Tuesday 12th December 2017
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South African Tamils: Valliammai’s lesser-known contribution

India’s Independence Day is celebrated on 15th August to commemorate India’s independence to the British and it’s birth as a sovereign nation. India gained independence on 15th August 1947, with Mahatma Gandhi as the key figure in the movement.

One lesser known person and her contribution was 16 year old Tamil girl Valliammai Thillaiyadi. Valliammai lived in Johannesburg, the daughter of immigrants who travelled to South Africa in search of a better life. Her mothers home village was Thillaiyadi in rural Tamil Nadu, she became more commonly known as Thillaiyadi Valliammai.

It was there in South Africa where she was first exposed to the non-violent protests, works and beliefs of Mahatma Gandhi.

At the tender age of 15 she, along with her mother, joined in the women’s protest march from Transvaal to Natal against the discrimination of Indians and South Africans by the British rulers. This protest, however, was banned by the South African government and as such Valliammai was arrested and placed in jail for three months.

These three months would see her struck with a viral fever that would leave her a skeleton of her former self, standing tall by sheer determination and self-belief. Yet it was in this state that when someone had asked her “Why don’t you people register and become South Africans instead of Indians? Indians! India doesn’t even have a flag! What are you really fighting for?,” she ripped a off her saffron-white-green sari and replied “If having a flag is what would give form to India, then here it is, MY FLAG! MY MOTHERLAND!”.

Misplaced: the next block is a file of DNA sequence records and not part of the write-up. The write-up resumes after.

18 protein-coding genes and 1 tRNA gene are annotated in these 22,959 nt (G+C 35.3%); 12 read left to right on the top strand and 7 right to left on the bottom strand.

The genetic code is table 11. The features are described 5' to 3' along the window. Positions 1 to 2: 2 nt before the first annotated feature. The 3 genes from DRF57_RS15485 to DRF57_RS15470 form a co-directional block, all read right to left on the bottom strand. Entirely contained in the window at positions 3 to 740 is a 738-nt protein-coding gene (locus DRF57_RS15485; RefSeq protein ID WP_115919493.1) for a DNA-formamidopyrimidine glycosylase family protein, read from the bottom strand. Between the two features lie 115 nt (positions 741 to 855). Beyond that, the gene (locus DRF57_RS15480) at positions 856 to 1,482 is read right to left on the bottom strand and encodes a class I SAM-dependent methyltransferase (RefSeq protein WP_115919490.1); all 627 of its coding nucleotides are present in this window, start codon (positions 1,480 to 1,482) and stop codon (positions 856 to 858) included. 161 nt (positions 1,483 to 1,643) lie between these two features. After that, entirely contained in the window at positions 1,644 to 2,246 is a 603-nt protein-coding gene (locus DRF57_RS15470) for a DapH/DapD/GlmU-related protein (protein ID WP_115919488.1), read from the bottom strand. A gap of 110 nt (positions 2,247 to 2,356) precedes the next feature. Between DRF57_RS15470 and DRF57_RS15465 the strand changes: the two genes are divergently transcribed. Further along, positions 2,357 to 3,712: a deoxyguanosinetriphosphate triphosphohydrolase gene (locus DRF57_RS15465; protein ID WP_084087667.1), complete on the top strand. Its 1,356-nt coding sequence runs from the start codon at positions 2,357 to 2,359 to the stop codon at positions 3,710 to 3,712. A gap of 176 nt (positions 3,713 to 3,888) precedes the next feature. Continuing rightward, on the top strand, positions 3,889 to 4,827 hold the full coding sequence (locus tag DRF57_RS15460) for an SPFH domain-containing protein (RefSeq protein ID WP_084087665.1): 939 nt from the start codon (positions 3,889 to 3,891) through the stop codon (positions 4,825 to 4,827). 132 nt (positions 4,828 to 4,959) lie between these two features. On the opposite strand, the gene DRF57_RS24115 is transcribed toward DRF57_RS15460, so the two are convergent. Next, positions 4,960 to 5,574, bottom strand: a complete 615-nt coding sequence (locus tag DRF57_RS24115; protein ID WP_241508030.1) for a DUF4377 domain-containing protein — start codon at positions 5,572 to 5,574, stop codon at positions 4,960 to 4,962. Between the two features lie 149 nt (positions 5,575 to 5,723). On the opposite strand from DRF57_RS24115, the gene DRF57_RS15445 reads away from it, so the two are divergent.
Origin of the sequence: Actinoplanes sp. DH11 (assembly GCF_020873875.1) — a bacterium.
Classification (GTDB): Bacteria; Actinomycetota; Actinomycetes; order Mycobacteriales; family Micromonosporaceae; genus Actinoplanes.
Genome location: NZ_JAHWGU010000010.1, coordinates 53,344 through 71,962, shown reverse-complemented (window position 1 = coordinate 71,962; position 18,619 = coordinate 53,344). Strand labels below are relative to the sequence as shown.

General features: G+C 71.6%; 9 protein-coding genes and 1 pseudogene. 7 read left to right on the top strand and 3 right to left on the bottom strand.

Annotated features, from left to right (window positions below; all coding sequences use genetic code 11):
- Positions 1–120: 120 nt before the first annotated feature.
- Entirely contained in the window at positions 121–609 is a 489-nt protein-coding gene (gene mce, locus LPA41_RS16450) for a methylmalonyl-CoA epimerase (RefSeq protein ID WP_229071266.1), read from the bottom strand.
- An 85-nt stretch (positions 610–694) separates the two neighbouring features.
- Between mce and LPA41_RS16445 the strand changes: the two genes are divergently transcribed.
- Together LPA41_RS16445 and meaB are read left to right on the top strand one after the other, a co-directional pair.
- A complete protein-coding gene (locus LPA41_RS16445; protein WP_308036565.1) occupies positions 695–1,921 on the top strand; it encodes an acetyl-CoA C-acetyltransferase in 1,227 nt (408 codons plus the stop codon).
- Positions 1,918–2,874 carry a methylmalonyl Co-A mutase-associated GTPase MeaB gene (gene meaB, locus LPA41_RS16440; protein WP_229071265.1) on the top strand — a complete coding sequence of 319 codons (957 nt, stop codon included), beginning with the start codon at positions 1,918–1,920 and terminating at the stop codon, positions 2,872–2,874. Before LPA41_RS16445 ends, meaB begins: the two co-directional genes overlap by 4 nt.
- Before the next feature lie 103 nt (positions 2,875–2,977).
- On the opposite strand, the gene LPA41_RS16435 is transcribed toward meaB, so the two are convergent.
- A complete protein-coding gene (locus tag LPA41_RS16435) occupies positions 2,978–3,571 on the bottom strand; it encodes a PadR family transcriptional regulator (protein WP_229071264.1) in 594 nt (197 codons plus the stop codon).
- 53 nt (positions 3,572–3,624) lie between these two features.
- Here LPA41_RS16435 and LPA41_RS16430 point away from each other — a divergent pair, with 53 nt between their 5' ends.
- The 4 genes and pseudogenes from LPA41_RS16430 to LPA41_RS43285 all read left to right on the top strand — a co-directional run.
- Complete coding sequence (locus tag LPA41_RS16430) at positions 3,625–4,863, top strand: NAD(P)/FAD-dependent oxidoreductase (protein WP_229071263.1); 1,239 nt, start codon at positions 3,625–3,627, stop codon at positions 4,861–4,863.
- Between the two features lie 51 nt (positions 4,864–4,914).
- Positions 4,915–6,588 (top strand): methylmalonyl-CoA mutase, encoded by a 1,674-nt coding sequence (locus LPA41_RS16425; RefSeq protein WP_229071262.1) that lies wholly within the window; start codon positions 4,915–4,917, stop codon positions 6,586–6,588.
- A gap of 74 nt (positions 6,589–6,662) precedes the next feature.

Thillaiyadi Valliammai died 22nd February 1914, on her 16th birthday and later Gandhi was quoted saying it was her sacrifice that had increased his resolve in fighting for Indian independence. What is most touching about her struggle and her bravery to stand up for what she believed in was the fact she felt so strongly about an independent India despite never having been there herself.

Gandhi later designed the Indian flag with the colours saffron, white and green. It is rumoured that these were the three colours that made up Valliammai sari. 

In honour of her memory a public library and Thillaiyadi Valliammai Memorial Hall was constructed in 1971 by the Indian government in the village of Thillaiyadi, in Nagapattinam, India. Within the public library a spectacular memorial was built to honour the 16 year old tamil girl and her sacrifice in the form of a statue of Valliammai, manuscripts of Gandhi as well as several rare photographs. Added to this the Thillaiyadi Valliammai Nagar and the Thillaiyadi Valliamma High School in Vennanthur were also built in her memory. On 31st December 2008 a commemorative stamp, picturing her face was released. 

We, here at Thamarai.com, would like to wish a Happy Independence Day to our Indian readers, and we remember those who have laid down their life in the struggle for freedom across the globe.